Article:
Grace and Beauty in Tang Dynasty Era Costume

PureInsight | May 6, 2002


When Master Li once spoke about man’s mode of dress throughout history he said, “'A dynasty's emperor has that dynasty's courtiers, there are also 'a dynasty's sovereign being has that dynasty's people,' 'dynasty's culture…' 'a dynasty's dress…' In the past, when the dynasty changed, the culture would immediately change, too, and the differences in dress were also substantial.' (From 'Teaching the Fa at the Washington, D.C. International Fa Conference' in Guiding the Voyage). From that, one can see that the costume/dress style of each dynasty had its own inner meanings.

The Dunhuang Caves in Henan Valley of Shanxi Province contain many colorful Buddhist paintings, depicting the magnificently beautiful Buddhist heavens, flying fairies and gods. When we examined the costume of Tang Dynasty (A.D. 618-907), the most culturally prosperous period in Chinese history, we found a striking similarity to the costumes worn by gods in the Dunhuang cave paintings. There is a good explanation for the similarity. Ancient Chinese people cherished moral values and governed themselves with reason. When they showed their respect toward gods and displayed their faith in Buddhism, gods would intentionally reveal select truths of the universe to them. People would pursue and imitate the beautiful and holy visions they were granted, even imitating dress styles. This explains the similarity in costume between and the reason for the Tang Dynasty costumes and the murals in the Caves of Dunhuang.

When people pursue morality and kindness, the universe will reward them in some way, perhaps even including the blossoming of cultures, inventions of beautiful costumes and the resources to produce those costumes. Here I will briefly discuss the costume style of the Tang Dynasty. Hopefully, after learning about these beautiful costumes you will begin to ask yourself this question: “Was life in ancient times really not as great as today?”

Daily Costume for Affluent Women

Picture on the Left: long-sleeve gauze robe, a dressy outfit for every day. The hairdo was a unique Tang style, hair piled high, decorated with large flowers and flowery hairpins. An ornament dangled from the hands. Thin eyebrows and heavy rouge were in fashion. A sleeveless top was worn over a long-sleeve gauze robe that closed in front, and also a long skirt, tied up with a large ornamental chord, silk ribbons and high heels. The long-sleeve gauze robe was a typical outdoor outfit in the Tang Dynasty and was very fashionable among feudal gentlewomen.

Picture in the Center: half-sleeve gauze shirt, a fashion outfit only seen during the Tang Dynasty. It was originally designed for banquets and later used as daily wear. This style was much favored by members of the royal family and distinguished gentlewomen.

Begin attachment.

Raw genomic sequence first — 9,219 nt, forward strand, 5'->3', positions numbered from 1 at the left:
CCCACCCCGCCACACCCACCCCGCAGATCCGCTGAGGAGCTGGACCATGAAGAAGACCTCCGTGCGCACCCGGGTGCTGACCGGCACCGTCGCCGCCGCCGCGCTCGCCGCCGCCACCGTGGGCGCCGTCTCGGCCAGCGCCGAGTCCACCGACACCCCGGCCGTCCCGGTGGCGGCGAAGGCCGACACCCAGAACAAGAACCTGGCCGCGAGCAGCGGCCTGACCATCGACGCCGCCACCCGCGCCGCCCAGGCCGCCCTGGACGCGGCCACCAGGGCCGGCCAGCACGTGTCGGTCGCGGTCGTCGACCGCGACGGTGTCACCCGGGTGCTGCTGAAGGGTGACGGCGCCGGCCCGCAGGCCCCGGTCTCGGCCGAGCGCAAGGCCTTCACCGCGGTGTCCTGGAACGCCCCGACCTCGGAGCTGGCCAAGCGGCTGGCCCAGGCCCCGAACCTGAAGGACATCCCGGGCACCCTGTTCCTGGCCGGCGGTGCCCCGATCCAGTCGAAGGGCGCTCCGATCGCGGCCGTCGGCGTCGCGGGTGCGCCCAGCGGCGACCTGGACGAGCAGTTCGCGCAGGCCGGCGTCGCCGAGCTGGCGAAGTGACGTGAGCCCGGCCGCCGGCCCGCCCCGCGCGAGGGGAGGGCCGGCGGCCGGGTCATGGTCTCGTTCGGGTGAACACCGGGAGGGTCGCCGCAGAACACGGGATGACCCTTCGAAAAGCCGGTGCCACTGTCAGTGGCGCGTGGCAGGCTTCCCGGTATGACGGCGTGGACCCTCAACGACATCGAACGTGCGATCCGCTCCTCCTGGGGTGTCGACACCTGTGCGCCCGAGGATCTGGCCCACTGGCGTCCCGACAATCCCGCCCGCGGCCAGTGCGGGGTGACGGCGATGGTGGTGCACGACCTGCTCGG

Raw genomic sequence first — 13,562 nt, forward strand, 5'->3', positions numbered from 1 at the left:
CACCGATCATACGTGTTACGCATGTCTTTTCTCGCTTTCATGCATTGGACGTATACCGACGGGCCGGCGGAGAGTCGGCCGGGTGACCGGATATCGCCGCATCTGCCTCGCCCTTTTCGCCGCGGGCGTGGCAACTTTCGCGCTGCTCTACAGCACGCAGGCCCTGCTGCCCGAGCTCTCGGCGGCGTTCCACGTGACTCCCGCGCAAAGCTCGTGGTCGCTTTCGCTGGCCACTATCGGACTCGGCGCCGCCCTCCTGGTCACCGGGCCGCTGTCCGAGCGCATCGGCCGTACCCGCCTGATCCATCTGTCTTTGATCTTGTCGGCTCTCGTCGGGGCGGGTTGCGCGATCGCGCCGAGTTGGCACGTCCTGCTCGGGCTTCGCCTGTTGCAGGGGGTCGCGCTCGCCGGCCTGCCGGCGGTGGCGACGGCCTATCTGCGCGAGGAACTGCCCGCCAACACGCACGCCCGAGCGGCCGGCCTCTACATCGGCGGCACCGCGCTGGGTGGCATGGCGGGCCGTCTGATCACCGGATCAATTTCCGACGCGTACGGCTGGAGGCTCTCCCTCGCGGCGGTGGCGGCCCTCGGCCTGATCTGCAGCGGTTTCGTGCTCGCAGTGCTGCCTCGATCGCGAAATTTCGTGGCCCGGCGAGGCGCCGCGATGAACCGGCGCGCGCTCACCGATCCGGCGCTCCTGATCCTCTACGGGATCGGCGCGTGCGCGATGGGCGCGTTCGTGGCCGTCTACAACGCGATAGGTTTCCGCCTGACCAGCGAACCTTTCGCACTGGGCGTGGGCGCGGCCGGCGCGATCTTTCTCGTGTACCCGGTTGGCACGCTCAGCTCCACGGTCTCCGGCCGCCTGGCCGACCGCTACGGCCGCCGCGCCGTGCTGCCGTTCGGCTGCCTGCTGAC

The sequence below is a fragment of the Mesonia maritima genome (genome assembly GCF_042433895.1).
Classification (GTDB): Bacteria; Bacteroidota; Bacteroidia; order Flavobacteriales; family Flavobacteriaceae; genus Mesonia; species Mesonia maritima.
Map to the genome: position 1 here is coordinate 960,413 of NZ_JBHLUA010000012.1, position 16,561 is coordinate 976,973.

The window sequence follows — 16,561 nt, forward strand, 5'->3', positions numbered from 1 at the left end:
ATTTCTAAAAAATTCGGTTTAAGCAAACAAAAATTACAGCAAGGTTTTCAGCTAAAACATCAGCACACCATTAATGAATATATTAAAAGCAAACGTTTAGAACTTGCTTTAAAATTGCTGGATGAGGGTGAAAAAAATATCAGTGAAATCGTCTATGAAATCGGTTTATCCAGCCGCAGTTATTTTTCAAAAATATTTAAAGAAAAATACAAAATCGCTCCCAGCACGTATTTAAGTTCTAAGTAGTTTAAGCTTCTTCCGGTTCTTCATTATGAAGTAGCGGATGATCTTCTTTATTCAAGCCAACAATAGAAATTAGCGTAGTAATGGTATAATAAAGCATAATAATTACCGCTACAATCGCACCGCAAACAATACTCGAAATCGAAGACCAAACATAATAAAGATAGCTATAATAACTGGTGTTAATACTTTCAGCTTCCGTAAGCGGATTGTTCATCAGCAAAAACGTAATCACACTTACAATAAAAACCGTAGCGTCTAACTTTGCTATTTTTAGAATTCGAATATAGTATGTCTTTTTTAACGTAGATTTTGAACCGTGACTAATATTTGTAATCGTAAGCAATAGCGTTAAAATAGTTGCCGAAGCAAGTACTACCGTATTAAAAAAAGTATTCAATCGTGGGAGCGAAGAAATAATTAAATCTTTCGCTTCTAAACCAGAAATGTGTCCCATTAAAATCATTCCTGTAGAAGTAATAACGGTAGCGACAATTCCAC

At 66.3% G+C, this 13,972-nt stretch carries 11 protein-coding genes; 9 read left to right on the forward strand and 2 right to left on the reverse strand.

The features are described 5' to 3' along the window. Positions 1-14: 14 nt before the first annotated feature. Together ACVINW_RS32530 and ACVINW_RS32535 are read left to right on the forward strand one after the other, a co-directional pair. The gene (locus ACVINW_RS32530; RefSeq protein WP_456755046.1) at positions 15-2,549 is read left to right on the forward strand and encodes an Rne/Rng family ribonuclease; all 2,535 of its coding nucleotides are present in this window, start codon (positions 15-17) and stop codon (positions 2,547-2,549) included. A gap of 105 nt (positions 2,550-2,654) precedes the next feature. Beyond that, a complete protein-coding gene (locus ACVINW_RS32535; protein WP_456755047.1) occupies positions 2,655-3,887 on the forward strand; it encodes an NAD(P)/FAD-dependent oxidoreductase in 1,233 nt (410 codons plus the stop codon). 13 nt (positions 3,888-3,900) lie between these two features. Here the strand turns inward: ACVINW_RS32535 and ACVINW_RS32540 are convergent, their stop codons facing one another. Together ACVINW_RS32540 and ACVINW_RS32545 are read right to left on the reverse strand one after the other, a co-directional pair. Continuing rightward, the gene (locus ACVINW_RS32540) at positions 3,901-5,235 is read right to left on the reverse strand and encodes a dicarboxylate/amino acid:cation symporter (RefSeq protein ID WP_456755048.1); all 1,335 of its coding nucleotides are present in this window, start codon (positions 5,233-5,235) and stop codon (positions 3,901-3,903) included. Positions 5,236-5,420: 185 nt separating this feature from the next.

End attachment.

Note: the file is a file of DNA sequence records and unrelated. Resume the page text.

Picture on the Right: Tang Dynasty era banquet dress. The look was completed with a tight undergarment, a gauze shawl, and a chest-to-toe A-line skirt tied with soft chords. An upswept hairdo, crowned with a chignon and adorned with flower hairpins completed the look (sometimes worn as a daily outdoor outfit).

Seeing these dresses might give people the idea that people back then had a very liberal view of fashion, because the costumes revealed a bit of skin. People’s behaviors in a society are actually governed by their morals. Throughout Chinese history, different expectations in behavior towards men and women were the norm. Conventions for men and women varied. Men worked outdoors while [most] women worked indoors. Since women during the Tang Dynasty era would normally work on domestic administration at home, they would have traveled in closed-windowed carriages and sat apart from the men, in separate rooms for home banquets and other gatherings, it would not be improper for women to show a little skin.

We can imagine that well-off Tang Dynasty women must have looked very beautiful in these dresses. Their lives, compared to those of today’s women, weren’t as mechanical, tense and full of pressure. Perhaps some women are concerned that women confined to an indoor life might be subject to mistreatment from men. In reality, women being mistreated has nothing to do with the social structure of the society. Master Li had pointed the root cause of this issue in the 'Teaching the Fa at a New York Meeting' from Lectures in the United States, “It’s not that women are being mistreated by men; rather, men are also mistreating men, women are also mistreating women, and men are also mistreating women; it’s just that men’s mistreatment of women is more noticeable. Actually, there are also women who have power and mistreat men. This is caused by the moral degeneration of the entire society.” How should one resolve this issue then? Master Li suggested in the Lecture At The US East Coast Conference, “Because women acted like women, men loved to help them, respect them and care for them. At the same time, in a feminine way, women cherished their husbands. This was human behavior.”

With women’s true nature surfacing, we will again be blessed with women’s beauty, dignity and serenity.

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